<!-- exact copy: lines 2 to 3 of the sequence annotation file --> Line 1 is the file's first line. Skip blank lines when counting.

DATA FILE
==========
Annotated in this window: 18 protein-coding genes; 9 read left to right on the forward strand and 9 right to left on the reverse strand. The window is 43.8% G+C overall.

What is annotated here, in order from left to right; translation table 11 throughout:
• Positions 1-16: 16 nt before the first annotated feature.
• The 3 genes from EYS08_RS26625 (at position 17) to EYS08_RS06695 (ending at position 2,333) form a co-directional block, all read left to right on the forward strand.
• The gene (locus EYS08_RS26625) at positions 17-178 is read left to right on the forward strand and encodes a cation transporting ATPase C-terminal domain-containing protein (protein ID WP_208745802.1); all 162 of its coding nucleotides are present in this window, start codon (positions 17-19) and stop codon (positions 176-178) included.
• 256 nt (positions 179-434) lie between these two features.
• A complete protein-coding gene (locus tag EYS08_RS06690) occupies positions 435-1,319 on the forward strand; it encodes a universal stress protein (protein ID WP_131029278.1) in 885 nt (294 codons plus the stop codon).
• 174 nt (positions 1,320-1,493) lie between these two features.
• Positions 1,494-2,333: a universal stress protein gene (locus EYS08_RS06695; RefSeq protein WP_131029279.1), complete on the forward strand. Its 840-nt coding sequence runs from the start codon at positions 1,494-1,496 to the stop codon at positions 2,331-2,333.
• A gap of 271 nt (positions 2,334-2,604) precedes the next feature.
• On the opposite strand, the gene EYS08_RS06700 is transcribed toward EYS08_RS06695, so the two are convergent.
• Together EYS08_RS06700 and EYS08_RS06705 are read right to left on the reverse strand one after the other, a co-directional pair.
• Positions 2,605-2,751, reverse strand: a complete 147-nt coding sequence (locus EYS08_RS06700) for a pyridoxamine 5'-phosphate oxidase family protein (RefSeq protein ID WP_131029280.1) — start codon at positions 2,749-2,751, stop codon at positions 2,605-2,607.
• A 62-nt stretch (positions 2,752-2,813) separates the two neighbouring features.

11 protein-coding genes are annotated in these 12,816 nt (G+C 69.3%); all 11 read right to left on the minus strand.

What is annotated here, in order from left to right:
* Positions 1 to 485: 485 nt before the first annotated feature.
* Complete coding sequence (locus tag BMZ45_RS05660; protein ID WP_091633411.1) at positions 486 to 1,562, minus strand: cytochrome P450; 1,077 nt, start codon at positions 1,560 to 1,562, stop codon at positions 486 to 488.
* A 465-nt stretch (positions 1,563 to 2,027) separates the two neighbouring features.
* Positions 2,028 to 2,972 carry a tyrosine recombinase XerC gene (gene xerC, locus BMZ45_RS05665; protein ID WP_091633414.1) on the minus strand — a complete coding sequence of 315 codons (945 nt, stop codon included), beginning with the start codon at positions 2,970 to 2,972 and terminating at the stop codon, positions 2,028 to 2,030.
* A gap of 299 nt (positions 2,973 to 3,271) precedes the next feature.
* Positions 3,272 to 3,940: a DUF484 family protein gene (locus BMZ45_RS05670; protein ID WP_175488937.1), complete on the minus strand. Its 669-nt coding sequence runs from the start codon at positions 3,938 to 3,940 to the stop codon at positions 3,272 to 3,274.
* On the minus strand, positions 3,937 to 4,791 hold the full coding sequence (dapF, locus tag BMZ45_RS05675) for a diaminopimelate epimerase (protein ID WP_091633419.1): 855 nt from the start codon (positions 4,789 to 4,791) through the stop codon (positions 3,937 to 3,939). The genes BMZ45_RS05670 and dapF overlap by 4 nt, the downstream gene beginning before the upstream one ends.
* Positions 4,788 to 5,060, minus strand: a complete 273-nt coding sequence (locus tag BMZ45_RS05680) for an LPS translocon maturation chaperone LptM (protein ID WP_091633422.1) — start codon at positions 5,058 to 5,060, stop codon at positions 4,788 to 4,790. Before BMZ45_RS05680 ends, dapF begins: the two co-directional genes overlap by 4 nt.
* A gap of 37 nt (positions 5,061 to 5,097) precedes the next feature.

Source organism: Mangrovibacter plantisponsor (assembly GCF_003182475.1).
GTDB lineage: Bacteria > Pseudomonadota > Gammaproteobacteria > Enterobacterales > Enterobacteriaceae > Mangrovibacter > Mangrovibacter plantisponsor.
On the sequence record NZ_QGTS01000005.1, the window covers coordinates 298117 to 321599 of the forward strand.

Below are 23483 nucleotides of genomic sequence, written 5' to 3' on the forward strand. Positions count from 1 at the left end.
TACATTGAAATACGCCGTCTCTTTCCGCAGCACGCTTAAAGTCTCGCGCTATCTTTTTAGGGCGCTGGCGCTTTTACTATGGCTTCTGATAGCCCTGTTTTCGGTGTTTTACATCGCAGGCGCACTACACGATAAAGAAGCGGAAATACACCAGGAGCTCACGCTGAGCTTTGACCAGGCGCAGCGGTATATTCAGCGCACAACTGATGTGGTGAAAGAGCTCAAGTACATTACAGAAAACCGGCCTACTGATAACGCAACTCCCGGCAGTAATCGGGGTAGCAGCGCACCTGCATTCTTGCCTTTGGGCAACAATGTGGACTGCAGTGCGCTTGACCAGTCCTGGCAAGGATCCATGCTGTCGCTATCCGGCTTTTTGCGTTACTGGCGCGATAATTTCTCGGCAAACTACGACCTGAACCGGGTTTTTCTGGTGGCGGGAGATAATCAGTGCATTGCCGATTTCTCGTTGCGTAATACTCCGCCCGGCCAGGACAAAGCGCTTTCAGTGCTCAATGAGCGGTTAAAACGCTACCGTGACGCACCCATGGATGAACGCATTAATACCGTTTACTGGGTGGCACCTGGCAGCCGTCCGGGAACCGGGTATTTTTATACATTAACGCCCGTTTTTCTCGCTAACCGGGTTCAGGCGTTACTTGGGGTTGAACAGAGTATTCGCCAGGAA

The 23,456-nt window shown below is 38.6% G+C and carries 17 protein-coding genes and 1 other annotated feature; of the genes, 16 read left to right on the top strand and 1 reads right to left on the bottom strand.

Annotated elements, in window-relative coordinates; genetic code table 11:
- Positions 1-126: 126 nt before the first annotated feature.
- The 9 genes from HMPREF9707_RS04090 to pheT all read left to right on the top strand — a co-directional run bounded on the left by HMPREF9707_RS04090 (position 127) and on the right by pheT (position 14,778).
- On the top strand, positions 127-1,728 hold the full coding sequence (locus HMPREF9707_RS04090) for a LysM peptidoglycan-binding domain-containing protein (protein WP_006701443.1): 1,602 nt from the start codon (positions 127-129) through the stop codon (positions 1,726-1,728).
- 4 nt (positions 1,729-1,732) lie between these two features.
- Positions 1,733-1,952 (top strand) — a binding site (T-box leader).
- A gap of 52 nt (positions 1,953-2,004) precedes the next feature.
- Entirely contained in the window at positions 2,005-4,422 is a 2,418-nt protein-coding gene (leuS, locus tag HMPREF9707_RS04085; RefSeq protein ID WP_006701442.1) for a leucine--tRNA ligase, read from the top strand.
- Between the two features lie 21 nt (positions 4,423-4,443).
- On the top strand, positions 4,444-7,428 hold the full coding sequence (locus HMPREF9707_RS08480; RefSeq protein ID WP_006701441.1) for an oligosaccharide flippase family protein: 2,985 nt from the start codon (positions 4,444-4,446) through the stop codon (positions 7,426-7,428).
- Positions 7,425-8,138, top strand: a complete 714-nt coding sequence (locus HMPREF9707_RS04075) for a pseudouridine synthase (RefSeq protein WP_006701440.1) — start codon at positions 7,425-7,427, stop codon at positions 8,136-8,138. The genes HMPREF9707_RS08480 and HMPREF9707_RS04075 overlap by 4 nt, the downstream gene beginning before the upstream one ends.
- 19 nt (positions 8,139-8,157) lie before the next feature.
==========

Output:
What is annotated here, in order from left to right; translation table 11 throughout:
• Positions 1-16: 16 nt before the first annotated feature.